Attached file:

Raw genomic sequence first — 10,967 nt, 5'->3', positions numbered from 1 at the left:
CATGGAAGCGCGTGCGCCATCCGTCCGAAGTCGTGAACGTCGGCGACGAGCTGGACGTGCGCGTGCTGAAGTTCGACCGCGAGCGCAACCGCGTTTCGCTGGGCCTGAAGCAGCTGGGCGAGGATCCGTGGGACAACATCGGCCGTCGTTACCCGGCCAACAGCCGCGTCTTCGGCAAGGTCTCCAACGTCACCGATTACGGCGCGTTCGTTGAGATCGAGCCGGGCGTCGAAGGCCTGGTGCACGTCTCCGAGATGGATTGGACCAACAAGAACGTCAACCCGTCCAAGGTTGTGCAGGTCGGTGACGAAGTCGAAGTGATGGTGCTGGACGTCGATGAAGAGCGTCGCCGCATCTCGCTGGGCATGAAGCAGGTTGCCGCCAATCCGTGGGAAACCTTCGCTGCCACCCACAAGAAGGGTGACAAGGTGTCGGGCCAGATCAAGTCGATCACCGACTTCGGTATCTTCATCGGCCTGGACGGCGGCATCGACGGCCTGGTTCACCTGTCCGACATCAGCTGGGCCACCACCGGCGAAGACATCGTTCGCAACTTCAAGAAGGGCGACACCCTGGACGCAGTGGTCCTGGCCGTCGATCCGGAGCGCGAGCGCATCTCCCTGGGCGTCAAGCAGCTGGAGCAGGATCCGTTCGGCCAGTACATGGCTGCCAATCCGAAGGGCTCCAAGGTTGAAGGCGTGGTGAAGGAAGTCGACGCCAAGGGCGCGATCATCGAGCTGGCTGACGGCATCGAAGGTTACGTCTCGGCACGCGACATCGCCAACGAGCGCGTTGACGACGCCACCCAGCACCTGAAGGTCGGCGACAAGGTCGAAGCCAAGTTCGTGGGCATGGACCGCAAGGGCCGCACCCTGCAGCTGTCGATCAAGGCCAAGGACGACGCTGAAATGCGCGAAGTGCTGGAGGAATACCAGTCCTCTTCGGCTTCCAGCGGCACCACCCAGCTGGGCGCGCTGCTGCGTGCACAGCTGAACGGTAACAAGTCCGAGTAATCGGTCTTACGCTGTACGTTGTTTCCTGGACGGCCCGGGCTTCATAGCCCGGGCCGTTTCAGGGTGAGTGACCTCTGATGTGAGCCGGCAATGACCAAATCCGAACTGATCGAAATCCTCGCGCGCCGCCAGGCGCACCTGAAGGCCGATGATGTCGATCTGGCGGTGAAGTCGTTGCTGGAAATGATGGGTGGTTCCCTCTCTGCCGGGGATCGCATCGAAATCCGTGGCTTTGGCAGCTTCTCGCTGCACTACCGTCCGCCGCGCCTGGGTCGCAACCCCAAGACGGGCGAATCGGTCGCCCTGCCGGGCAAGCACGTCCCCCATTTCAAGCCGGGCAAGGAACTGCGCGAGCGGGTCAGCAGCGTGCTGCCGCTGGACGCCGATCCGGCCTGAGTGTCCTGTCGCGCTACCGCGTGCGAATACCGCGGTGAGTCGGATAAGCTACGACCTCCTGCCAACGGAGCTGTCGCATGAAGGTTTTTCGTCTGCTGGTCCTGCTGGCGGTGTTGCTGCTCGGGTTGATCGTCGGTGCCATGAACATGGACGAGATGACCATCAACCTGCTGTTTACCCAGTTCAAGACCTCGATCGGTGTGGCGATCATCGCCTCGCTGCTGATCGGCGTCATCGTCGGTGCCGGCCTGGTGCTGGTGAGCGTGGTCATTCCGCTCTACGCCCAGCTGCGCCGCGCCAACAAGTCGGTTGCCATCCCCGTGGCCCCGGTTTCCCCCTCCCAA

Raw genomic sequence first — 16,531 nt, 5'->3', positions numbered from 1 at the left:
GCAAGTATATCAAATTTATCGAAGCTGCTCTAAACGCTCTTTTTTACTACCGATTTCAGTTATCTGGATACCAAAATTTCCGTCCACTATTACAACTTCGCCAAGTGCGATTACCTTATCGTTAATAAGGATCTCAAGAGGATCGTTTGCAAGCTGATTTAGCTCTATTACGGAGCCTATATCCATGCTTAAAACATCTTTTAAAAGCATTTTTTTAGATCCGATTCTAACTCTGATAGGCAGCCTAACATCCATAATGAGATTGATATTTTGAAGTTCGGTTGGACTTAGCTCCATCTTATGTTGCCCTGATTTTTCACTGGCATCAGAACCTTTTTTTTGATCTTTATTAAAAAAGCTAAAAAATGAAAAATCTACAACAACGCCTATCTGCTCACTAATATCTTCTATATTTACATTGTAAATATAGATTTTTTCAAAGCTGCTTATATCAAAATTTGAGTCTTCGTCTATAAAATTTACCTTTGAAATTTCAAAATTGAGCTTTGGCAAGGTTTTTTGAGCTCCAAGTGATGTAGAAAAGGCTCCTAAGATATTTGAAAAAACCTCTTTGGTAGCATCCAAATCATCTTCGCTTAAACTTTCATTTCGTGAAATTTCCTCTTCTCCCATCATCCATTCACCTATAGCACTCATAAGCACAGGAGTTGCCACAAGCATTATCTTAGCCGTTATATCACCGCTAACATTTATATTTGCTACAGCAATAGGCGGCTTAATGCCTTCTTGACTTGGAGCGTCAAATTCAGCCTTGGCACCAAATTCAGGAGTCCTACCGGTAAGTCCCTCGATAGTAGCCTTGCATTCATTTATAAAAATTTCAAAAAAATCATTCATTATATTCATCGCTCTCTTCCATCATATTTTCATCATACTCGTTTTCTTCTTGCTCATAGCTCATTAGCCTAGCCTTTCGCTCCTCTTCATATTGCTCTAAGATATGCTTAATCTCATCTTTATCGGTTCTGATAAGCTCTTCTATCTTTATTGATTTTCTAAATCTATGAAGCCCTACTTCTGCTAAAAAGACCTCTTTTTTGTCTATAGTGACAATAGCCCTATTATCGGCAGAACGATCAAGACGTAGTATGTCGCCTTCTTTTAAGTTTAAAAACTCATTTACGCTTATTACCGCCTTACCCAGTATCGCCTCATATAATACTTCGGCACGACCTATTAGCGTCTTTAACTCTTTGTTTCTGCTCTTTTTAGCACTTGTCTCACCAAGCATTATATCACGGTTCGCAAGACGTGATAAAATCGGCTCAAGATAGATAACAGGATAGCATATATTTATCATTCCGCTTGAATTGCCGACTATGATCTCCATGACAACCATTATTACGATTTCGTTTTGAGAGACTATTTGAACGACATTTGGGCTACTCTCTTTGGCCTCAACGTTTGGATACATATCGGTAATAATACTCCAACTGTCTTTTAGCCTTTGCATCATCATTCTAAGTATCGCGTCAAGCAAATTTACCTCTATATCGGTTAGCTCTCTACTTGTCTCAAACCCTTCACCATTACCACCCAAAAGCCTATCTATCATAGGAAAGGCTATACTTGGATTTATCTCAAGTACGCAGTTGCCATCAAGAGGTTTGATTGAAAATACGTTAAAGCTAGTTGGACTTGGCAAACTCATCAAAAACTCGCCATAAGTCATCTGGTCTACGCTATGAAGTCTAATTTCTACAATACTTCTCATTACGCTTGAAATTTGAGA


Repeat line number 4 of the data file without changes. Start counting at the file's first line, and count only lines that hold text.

GCAAGTATATCAAATTTATCGAAGCTGCTCTAAACGCTCTTTTTTACTACCGATTTCAGTTATCTGGATACCAAAATTTCCGTCCACTATTACAACTTCGCCAAGTGCGATTACCTTATCGTTAATAAGGATCTCAAGAGGATCGTTTGCAAGCTGATTTAGCTCTATTACGGAGCCTATATCCATGCTTAAAACATCTTTTAAAAGCATTTTTTTAGATCCGATTCTAACTCTGATAGGCAGCCTAACATCCATAATGAGATTGATATTTTGAAGTTCGGTTGGACTTAGCTCCATCTTATGTTGCCCTGATTTTTCACTGGCATCAGAACCTTTTTTTTGATCTTTATTAAAAAAGCTAAAAAATGAAAAATCTACAACAACGCCTATCTGCTCACTAATATCTTCTATATTTACATTGTAAATATAGATTTTTTCAAAGCTGCTTATATCAAAATTTGAGTCTTCGTCTATAAAATTTACCTTTGAAATTTCAAAATTGAGCTTTGGCAAGGTTTTTTGAGCTCCAAGTGATGTAGAAAAGGCTCCTAAGATATTTGAAAAAACCTCTTTGGTAGCATCCAAATCATCTTCGCTTAAACTTTCATTTCGTGAAATTTCCTCTTCTCCCATCATCCATTCACCTATAGCACTCATAAGCACAGGAGTTGCCACAAGCATTATCTTAGCCGTTATATCACCGCTAACATTTATATTTGCTACAGCAATAGGCGGCTTAATGCCTTCTTGACTTGGAGCGTCAAATTCAGCCTTGGCACCAAATTCAGGAGTCCTACCGGTAAGTCCCTCGATAGTAGCCTTGCATTCATTTATAAAAATTTCAAAAAAATCATTCATTATATTCATCGCTCTCTTCCATCATATTTTCATCATACTCGTTTTCTTCTTGCTCATAGCTCATTAGCCTAGCCTTTCGCTCCTCTTCATATTGCTCTAAGATATGCTTAATCTCATCTTTATCGGTTCTGATAAGCTCTTCTATCTTTATTGATTTTCTAAATCTATGAAGCCCTACTTCTGCTAAAAAGACCTCTTTTTTGTCTATAGTGACAATAGCCCTATTATCGGCAGAACGATCAAGACGTAGTATGTCGCCTTCTTTTAAGTTTAAAAACTCATTTACGCTTATTACCGCCTTACCCAGTATCGCCTCATATAATACTTCGGCACGACCTATTAGCGTCTTTAACTCTTTGTTTCTGCTCTTTTTAGCACTTGTCTCACCAAGCATTATATCACGGTTCGCAAGACGTGATAAAATCGGCTCAAGATAGATAACAGGATAGCATATATTTATCATTCCGCTTGAATTGCCGACTATGATCTCCATGACAACCATTATTACGATTTCGTTTTGAGAGACTATTTGAACGACATTTGGGCTACTCTCTTTGGCCTCAACGTTTGGATACATATCGGTAATAATACTCCAACTGTCTTTTAGCCTTTGCATCATCATTCTAAGTATCGCGTCAAGCAAATTTACCTCTATATCGGTTAGCTCTCTACTTGTCTCAAACCCTTCACCATTACCACCCAAAAGCCTATCTATCATAGGAAAGGCTATACTTGGATTTATCTCAAGTACGCAGTTGCCATCAAGAGGTTTGATTGAAAATACGTTAAAGCTAGTTGGACTTGGCAAACTCATCAAAAACTCGCCATAAGTCATCTGGTCTACGCTATGAAGTCTAATTTCTACAATACTTCTCATTACGCTTGAAATTTGAGA